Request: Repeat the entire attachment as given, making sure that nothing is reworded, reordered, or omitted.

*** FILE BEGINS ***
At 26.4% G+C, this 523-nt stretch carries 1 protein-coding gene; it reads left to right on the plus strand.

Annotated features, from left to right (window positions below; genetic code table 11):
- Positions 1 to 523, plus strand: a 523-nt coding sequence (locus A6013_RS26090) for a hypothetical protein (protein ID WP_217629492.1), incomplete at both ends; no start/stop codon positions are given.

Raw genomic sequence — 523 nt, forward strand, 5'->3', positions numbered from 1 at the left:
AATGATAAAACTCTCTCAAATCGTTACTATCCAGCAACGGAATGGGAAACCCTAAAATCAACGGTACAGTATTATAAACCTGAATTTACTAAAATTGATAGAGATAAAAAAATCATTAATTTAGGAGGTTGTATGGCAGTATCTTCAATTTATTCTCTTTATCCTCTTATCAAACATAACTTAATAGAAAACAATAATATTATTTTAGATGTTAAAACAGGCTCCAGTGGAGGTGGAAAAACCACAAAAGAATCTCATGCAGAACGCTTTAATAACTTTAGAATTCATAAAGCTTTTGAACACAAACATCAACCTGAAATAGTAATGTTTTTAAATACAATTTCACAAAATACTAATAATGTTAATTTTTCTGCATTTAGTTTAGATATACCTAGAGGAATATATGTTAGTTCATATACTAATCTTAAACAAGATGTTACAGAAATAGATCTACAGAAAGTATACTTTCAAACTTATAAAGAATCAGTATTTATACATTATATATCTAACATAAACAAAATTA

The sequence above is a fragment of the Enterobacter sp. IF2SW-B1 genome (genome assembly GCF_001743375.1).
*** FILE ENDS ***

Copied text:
At 26.4% G+C, this 523-nt stretch carries 1 protein-coding gene; it reads left to right on the plus strand.

Annotated features, from left to right (window positions below; genetic code table 11):
- Positions 1 to 523, plus strand: a 523-nt coding sequence (locus A6013_RS26090) for a hypothetical protein (protein ID WP_217629492.1), incomplete at both ends; no start/stop codon positions are given.

Raw genomic sequence — 523 nt, forward strand, 5'->3', positions numbered from 1 at the left:
AATGATAAAACTCTCTCAAATCGTTACTATCCAGCAACGGAATGGGAAACCCTAAAATCAACGGTACAGTATTATAAACCTGAATTTACTAAAATTGATAGAGATAAAAAAATCATTAATTTAGGAGGTTGTATGGCAGTATCTTCAATTTATTCTCTTTATCCTCTTATCAAACATAACTTAATAGAAAACAATAATATTATTTTAGATGTTAAAACAGGCTCCAGTGGAGGTGGAAAAACCACAAAAGAATCTCATGCAGAACGCTTTAATAACTTTAGAATTCATAAAGCTTTTGAACACAAACATCAACCTGAAATAGTAATGTTTTTAAATACAATTTCACAAAATACTAATAATGTTAATTTTTCTGCATTTAGTTTAGATATACCTAGAGGAATATATGTTAGTTCATATACTAATCTTAAACAAGATGTTACAGAAATAGATCTACAGAAAGTATACTTTCAAACTTATAAAGAATCAGTATTTATACATTATATATCTAACATAAACAAAATTA

The sequence above is a fragment of the Enterobacter sp. IF2SW-B1 genome (genome assembly GCF_001743375.1).